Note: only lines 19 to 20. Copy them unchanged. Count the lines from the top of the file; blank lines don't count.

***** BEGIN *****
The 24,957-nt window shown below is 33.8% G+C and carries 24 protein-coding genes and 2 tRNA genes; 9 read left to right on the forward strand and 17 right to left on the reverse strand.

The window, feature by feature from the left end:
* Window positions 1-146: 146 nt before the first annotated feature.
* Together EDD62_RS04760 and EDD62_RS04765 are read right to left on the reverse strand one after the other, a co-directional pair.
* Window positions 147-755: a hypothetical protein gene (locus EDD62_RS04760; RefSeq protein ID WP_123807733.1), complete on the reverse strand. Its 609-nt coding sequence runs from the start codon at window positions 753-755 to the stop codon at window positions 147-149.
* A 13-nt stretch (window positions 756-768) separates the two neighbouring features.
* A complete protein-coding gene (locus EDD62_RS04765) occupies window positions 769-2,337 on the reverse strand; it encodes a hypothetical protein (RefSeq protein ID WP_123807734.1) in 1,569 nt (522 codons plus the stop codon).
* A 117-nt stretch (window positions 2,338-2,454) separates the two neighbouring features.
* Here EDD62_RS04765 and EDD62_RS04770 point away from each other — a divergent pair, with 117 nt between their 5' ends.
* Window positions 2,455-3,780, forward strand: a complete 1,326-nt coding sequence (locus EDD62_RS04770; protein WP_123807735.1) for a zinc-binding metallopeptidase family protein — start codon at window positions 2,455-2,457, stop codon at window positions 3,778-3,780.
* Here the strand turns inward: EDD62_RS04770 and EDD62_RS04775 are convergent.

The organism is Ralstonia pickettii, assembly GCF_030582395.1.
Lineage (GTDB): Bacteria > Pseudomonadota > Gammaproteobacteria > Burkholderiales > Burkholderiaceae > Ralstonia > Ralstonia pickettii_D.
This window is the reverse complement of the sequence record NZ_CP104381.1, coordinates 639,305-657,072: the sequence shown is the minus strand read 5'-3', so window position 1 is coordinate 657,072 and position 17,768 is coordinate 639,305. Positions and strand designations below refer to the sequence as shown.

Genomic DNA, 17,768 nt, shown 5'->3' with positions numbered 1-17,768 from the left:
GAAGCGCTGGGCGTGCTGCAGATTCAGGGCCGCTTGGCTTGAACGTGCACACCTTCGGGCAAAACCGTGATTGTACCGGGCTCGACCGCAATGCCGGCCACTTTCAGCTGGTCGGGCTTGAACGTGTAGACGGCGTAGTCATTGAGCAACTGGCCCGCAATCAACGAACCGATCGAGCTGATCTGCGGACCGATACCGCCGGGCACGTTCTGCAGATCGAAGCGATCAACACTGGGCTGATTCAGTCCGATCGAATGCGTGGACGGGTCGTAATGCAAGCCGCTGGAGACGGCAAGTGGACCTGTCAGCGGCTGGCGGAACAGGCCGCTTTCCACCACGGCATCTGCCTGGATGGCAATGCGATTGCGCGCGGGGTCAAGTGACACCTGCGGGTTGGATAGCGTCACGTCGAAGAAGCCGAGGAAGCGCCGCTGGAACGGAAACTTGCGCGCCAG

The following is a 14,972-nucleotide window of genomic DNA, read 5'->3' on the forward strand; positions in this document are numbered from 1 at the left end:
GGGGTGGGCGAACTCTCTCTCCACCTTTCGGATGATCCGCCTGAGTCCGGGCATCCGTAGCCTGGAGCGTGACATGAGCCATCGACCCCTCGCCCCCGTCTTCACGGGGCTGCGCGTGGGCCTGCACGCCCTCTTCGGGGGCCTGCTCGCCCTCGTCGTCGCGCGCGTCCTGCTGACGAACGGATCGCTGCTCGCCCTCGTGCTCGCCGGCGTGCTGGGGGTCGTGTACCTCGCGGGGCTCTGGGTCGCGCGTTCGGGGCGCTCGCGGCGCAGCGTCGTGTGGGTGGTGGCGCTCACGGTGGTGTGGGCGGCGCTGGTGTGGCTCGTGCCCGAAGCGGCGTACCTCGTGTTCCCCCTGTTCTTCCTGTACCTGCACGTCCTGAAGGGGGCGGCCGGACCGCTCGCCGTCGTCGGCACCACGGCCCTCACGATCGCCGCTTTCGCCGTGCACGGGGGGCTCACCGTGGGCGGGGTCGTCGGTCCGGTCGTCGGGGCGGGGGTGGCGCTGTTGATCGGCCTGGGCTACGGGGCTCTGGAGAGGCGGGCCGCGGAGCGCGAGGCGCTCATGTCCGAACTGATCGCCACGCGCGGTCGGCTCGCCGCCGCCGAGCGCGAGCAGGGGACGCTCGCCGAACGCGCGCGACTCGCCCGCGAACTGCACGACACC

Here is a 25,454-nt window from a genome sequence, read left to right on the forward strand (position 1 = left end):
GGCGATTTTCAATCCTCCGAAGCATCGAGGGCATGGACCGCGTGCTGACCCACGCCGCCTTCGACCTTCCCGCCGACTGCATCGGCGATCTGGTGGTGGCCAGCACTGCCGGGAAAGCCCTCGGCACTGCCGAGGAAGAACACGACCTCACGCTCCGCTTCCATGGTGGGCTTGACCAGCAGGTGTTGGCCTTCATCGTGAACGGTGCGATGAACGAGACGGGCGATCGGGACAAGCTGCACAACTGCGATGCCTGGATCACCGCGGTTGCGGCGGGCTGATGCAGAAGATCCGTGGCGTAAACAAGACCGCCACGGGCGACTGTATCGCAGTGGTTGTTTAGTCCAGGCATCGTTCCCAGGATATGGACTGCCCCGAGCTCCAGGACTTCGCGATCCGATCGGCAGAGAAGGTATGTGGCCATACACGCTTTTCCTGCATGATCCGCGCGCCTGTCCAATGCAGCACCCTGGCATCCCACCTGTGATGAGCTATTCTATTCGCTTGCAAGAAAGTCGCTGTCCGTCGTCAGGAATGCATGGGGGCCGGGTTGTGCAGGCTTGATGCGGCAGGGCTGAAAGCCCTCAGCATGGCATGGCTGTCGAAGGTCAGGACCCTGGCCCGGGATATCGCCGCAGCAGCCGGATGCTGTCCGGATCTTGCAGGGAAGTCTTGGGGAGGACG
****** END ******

Here is a 25,454-nt window from a genome sequence, read left to right on the forward strand (position 1 = left end):
GGCGATTTTCAATCCTCCGAAGCATCGAGGGCATGGACCGCGTGCTGACCCACGCCGCCTTCGACCTTCCCGCCGACTGCATCGGCGATCTGGTGGTGGCCAGCACTGCCGGGAAAGCCCTCGGCACTGCCGAGGAAGAACACGACCTCACGCTCCGCTTCCATGGTGGGCTTGACCAGCAGGTGTTGGCCTTCATCGTGAACGGTGCGATGAACGAGACGGGCGATCGGGACAAGCTGCACAACTGCGATGCCTGGATCACCGCGGTTGCGGCGGGCTGATGCAGAAGATCCGTGGCGTAAACAAGACCGCCACGGGCGACTGTATCGCAGTGGTTGTTTAGTCCAGGCATCGTTCCCAGGATATGGACTGCCCCGAGCTCCAGGACTTCGCGATCCGATCGGCAGAGAAGGTATGTGGCCATACACGCTTTTCCTGCATGATCCGCGCGCCTGTCCAATGCAGCACCCTGGCATCCCACCTGTGATGAGCTATTCTATTCGCTTGCAAGAAAGTCGCTGTCCGTCGTCAGGAATGCATGGGGGCCGGGTTGTGCAGGCTTGATGCGGCAGGGCTGAAAGCCCTCAGCATGGCATGGCTGTCGAAGGTCAGGACCCTGGCCCGGGATATCGCCGCAGCAGCCGGATGCTGTCCGGATCTTGCAGGGAAGTCTTGGGGAGGACG